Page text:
Joy Smoot, who is originally from Rhode Island, did not have an especially large cheering section at her graduation ceremony at the University of Texas at Arlington, but her loved ones in attendance weren’t the only ones watching and beaming with pride.
“It’s just me, my husband [Matt] and his family here in Texas, but much of my family in Rhode Island was able to watch graduation since it was live-streaming,” Smoot said. “My sisters, my parents and my uncle all watched it live. They were so excited to be able to do that. It was a really great experience.”
In December 2015, Texans and Rhode Islanders alike witnessed Smoot graduate with an MSN in Nursing Administration, which she earned online. She also completed UTA’s RN to BSN online program two years earlier.
“It was a long-term goal I had,” Smoot said. “I always knew that I wanted to go to graduate school. At the time, I had been working as a charge nurse, and I started to really get interested in leadership. I always thought I would go a clinical route like nurse practitioner or something like that, but I started to get more interested in leadership.
“I participated in a few projects at my facility, like lean management projects and things like that. I also became interested in practice improvement, which ultimately led me to choose the MSN in Nursing Administration.”
Smoot is a clinical nurse manager on a 22-bed cardiovascular unit at The Heart Hospital Baylor Denton in Texas. Prior to that, she worked at The Heart Hospital Baylor Plano, also in Texas, for five-and-a-half years.
“I knew that I wanted to do something in leadership but not something specific,” she said. “I’ve always been interested in different areas, like quality and process improvement. I became a clinical supervisor right before I started the MSN program. I was a supervisor on a unit that started my track toward becoming a manager.”
Answering the Call
Smoot knew at an early age she was interested in the healthcare profession.
“I wanted to do something meaningful, and I had a lot of family and friends who were nurses,” she said. “I got my nursing assistant certification and started working at a hospital and saw what the nurses did. I just really fell in love with patient care and felt like it was my calling.”
Smoot earned a diploma in nursing from St. Joseph School of Nursing in Rhode Island in 2009. She moved to Texas after meeting her husband, Matt, who is a commercial real estate broker from Dallas. Smoot learned of the UTA nursing program through her hospital.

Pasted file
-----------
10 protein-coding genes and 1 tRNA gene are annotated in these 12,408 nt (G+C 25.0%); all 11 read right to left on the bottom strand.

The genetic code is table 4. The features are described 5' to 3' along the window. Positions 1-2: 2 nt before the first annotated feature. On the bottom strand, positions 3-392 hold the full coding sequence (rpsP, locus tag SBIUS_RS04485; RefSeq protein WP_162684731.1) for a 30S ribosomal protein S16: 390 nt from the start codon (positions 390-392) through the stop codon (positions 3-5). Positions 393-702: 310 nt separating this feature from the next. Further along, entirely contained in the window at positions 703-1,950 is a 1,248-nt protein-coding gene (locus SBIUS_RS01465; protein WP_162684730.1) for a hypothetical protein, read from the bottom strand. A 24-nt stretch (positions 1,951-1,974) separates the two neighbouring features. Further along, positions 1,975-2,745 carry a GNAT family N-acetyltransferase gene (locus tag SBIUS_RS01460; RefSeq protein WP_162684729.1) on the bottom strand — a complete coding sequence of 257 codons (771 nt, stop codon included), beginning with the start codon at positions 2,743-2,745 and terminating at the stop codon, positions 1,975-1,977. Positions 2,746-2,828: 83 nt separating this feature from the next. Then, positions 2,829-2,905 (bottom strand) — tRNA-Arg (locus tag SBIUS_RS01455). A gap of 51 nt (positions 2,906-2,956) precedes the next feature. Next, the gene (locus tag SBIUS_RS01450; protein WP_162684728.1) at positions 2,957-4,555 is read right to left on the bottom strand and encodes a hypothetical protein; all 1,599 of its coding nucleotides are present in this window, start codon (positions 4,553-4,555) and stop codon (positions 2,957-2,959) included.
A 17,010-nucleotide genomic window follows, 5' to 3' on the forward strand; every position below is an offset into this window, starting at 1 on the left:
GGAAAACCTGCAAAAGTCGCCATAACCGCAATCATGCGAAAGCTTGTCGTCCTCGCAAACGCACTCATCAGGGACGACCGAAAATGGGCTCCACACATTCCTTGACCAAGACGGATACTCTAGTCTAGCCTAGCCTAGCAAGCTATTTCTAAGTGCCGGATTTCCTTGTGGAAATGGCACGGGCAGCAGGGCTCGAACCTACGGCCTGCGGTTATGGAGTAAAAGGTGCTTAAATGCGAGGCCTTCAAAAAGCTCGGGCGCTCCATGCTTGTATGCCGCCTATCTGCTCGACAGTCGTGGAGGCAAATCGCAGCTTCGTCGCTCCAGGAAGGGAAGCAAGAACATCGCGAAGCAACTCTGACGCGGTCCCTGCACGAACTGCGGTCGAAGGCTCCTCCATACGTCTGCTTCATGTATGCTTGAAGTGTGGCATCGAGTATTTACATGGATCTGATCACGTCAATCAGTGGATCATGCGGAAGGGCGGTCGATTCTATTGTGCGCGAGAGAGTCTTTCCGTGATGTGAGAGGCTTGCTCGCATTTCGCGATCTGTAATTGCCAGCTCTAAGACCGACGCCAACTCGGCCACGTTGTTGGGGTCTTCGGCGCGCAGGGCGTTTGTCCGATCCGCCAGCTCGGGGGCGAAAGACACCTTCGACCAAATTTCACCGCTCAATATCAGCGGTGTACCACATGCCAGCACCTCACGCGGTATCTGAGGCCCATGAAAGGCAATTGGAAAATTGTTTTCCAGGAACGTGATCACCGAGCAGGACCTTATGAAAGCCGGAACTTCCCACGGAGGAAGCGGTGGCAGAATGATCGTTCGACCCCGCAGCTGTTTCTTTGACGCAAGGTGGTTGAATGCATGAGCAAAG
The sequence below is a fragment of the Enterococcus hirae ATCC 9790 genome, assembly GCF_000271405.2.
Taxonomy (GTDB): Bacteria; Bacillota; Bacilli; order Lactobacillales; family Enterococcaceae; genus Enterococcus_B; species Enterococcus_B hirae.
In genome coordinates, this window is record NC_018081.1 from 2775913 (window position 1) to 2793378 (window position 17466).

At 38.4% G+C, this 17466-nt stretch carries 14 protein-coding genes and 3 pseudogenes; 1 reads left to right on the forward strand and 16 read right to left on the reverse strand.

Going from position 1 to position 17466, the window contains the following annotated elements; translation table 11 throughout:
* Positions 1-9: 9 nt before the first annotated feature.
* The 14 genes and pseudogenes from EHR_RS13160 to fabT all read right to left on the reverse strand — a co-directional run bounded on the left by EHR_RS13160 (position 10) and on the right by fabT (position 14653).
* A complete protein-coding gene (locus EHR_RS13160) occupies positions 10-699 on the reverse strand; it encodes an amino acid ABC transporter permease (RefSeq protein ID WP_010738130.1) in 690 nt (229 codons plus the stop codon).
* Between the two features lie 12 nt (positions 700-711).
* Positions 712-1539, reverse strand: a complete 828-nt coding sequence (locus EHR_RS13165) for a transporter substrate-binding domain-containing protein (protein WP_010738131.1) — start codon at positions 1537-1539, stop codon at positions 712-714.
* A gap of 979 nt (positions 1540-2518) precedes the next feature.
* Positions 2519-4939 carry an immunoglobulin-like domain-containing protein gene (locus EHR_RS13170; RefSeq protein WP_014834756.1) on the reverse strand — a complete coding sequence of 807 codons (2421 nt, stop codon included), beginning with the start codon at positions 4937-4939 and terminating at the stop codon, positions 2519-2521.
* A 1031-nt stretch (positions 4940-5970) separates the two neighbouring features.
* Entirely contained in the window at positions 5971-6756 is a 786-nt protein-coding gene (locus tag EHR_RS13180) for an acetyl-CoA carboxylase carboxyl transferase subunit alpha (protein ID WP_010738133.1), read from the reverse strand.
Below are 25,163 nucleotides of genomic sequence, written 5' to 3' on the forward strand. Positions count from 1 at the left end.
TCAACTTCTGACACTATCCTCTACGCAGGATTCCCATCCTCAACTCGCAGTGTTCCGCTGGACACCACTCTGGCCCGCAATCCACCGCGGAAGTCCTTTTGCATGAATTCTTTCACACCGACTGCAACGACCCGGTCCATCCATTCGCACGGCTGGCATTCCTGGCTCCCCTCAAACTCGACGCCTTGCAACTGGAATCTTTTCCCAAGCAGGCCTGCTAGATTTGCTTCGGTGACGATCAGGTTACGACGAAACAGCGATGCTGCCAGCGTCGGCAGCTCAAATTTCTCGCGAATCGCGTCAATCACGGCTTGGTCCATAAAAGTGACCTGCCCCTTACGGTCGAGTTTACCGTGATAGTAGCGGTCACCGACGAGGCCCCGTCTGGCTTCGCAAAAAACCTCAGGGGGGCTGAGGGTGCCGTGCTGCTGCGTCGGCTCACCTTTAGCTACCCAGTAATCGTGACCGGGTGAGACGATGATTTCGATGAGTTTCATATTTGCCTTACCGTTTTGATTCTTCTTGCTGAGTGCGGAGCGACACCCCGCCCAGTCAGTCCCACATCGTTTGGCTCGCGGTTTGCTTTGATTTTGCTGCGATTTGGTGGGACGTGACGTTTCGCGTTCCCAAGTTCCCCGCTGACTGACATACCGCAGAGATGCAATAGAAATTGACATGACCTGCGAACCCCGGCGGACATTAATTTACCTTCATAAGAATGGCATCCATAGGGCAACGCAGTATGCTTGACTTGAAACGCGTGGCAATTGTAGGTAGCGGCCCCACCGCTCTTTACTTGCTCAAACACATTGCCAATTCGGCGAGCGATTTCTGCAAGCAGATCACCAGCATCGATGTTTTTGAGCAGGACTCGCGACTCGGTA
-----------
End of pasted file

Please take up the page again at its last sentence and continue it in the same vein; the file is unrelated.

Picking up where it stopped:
“It was very easy to apply, we got tuition reimbursement and it was affordable,” she said. “I worked with a lot of people who had been through the program.”
Smoot said the online format was also ideal for her busy schedule.
“It worked really well,” she said. “It was still definitely demanding. I had to learn how to manage my time. At the time, I was fortunate enough as a supervisor to have one day off during the week. I did four 10-hour shifts, so I would do a lot of my work on that day and on the weekends. Occasionally, I would have to work on stuff in the evenings. It was challenging but still very manageable.”
Smoot said one of the most valuable components of the master’s program was the understanding it provided of the scope of nursing.
“It really gave me a lot of perspective and a more global view of nursing as a profession, like things that maybe, as a staff nurse, I wouldn’t have been aware of,” she said. “You’re just thinking about coming in and taking care of your patients and doing the best job you can do for them. Going through the master’s program really gives you more of an idea of healthcare globally, population health and how it all ties together.
“In the leadership classes, you learn a lot of different types of processes and even doing case studies where you’re talking about different ways to engage things. I learned a lot of management and leadership skills.”
One of Smoot’s favorite courses was Nursing and Healthcare Policy [NURS 5382].
“It was probably the hardest class in the MSN program,” she said. “It was just very involved and required a lot of work, but it was an interesting class in which I learned a lot. It was hard and just constant work, but I got to do some really neat things.”
Among those things was the opportunity to interview a nurse lawyer who was one of her professors in the RN to BSN online program.
“It was neat to actually meet her in person and learn about her career and her path,” Smoot said. “It kind of forced me to get out and meet some of the nurse leaders in the community and learn about them. And, of course, to learn all of the legal aspects of healthcare and government, like how a bill is passed. I found it to be really interesting.”
Way to Go
Smoot said the support she received from her friends and family, both near and far, was an important key to finishing the MSN program.
“They were very supportive,” she said. “I think it was different for me because I don’t have kids, so it’s just me and my husband. It might have been a little bit easier for me to manage. I know it’s harder when you have a family.”
Smoot said she has recommended her chosen UT Arlington nursing programs — both the RN to BSN and the Master of Science in Nursing — to several of her colleagues.
“I have some staff that I work with now who are going through the RN to BSN program and the Nurse Practitioner program,” she said. “We compare notes and talk about our experiences. I would say it’s challenging, but you won’t regret it when you’re done. You’ll be glad you did it. It does open up doors and also helps you grow in your career.”
Learn more about the UTA online nursing degree programs.
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